Sensitivity of 1-D hydraulic models of fish passage in culverts to descriptions of fish swimming performance

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Montana State University - Bozeman, College of Engineering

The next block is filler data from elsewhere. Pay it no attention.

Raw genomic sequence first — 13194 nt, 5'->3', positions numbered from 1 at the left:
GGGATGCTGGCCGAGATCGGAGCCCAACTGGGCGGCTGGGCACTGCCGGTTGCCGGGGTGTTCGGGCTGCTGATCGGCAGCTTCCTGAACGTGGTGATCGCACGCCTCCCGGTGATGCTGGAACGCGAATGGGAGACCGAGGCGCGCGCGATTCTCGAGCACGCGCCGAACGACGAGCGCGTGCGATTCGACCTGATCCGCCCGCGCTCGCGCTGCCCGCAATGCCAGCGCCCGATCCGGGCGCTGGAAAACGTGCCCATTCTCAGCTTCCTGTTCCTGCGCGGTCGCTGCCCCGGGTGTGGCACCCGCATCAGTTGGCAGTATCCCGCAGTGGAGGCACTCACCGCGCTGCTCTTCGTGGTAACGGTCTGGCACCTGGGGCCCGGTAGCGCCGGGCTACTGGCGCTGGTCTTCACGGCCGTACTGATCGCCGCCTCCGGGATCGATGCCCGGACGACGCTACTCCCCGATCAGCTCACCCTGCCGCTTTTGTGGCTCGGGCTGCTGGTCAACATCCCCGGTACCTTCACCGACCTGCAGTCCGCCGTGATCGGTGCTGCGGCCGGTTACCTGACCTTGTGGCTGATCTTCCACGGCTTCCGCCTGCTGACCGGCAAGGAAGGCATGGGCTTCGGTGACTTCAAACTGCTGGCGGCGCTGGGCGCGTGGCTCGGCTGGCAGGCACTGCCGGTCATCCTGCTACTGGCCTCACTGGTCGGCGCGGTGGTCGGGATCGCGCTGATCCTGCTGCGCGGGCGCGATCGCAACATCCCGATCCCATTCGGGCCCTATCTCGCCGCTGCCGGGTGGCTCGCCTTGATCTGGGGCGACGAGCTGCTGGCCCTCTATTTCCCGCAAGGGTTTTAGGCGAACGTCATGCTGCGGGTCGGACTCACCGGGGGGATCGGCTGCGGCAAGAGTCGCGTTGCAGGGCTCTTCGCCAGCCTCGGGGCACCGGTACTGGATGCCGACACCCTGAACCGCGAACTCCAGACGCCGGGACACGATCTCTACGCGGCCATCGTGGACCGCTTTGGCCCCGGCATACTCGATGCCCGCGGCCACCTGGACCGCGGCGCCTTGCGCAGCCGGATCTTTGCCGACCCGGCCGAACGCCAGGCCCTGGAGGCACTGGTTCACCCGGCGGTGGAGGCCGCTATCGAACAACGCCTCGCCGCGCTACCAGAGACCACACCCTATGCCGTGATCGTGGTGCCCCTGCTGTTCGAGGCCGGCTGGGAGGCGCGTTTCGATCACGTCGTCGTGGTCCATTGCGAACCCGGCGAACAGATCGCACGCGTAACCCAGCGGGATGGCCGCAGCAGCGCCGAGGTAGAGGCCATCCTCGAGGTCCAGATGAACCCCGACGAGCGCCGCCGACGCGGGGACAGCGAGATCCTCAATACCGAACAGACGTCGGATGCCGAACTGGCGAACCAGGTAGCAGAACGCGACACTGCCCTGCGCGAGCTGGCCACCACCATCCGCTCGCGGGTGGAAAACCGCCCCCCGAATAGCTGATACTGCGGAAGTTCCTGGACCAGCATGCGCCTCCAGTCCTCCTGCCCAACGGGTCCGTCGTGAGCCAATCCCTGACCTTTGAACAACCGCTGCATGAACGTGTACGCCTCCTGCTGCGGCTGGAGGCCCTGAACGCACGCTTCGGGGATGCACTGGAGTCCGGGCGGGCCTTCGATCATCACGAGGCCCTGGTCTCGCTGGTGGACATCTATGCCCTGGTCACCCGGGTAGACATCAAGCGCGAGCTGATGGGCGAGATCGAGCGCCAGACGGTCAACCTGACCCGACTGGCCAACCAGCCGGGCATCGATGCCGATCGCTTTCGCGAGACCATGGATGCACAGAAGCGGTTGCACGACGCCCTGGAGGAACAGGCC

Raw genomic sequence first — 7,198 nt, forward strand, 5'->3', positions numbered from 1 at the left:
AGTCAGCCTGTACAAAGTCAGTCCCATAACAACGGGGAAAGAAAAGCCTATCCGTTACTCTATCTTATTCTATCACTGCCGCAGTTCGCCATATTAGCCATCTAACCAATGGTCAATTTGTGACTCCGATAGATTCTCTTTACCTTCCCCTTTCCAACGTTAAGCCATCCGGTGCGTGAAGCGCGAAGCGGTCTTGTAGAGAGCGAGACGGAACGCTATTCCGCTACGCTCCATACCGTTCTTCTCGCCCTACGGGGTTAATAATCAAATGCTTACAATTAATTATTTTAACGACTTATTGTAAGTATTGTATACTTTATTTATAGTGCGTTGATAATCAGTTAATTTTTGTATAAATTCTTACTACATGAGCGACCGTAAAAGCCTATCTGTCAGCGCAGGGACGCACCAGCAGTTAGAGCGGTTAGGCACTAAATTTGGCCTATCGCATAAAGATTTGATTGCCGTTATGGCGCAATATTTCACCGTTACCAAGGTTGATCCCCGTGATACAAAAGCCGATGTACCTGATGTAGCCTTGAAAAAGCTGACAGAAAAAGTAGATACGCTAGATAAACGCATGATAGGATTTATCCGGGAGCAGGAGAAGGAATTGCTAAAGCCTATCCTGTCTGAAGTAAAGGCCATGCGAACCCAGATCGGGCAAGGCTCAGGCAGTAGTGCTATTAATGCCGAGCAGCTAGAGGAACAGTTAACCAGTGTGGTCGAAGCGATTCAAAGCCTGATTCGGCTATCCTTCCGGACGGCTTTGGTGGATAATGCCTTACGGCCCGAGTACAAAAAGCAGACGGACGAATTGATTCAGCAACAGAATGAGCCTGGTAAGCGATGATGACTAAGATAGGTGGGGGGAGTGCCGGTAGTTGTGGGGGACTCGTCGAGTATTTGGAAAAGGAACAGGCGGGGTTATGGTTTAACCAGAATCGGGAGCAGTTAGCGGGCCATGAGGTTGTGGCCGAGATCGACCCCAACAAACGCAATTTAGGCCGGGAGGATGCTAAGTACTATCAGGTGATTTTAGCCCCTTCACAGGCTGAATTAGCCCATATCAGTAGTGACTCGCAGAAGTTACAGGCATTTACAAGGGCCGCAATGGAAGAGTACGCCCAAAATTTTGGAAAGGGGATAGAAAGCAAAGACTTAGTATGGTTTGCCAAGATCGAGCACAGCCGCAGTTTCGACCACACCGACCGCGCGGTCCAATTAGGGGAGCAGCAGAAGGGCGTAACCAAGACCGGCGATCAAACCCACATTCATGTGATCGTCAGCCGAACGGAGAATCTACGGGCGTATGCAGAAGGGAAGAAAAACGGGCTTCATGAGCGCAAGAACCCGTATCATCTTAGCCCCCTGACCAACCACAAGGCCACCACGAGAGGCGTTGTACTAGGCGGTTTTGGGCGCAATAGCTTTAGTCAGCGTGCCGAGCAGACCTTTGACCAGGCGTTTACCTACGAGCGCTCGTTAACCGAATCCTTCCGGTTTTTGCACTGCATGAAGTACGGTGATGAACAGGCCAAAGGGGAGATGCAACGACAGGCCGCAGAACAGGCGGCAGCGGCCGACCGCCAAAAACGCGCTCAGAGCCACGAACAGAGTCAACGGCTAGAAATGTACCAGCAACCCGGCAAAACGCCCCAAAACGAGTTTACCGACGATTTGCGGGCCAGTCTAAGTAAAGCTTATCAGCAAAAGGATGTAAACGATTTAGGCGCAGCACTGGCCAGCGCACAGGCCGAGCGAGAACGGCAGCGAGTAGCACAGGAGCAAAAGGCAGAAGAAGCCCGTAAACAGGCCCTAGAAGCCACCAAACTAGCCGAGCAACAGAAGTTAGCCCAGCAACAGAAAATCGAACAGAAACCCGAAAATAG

One way culverts become barriers to the upstream movement of fish is by creating excessive velocities exceeding a fish's swimming ability. FishXing, a common tool for indirectly assessing fish passage, uses fish swimming ability information with one-dimensional culvert hydraulics to predict barrier status of culverts. However, since fish swimming ability data is scarce for many fish species, predictions of a culvert's barrier status can be inaccurate and overly conservative, possibly leading to misclassification or uneconomical design. Additional fish swimming ability research is necessary to strengthen these models. The primary goal of this study was to determine the effects of different swimming ability algorithms on velocity barrier flow rates predicted by one-dimensional culvert hydraulics models. A one-dimensional culvert hydraulics model was created in Visual Basic. This model was designed to mimic FishXing's fish swimming algorithm, or use more complex fish swimming algorithms. Three diverse test culverts were selected to show how varying culvert properties (length, geometry, flow regime, and embedment) influences which fish swimming ability algorithm most affects the predicted velocity barrier flow rate. A "test fish" was designed based upon fish swimming ability literature. Each culvert was subjected to six tests, each testing the sensitivity of a particular fish swimming algorithm. This study determined that for different types of culverts, different components of fish swimming ability algorithms substantially affect the velocity barrier flow rate. The study needed only three test culverts to show that accurate quantification of the fish species' burst speed, burst duration, the burst speed/duration relationship, prolonged swimming speed, and constant deceleration time from burst to prolonged speed is necessary to model diverse fish passage situations. This study also showed that if a fish has a substantial deceleration time, a constant deceleration is probably sufficient to model it. In the future, if programs like FishXing adapt to include deceleration in fish swimming models, constant deceleration is an adequate addition. With this analysis, fish swimming ability variables substantially affecting fish passage were determined. The study can be used to guide further research so swimming ability studies can gather swimming data that is most crucial to predicting fish passage.




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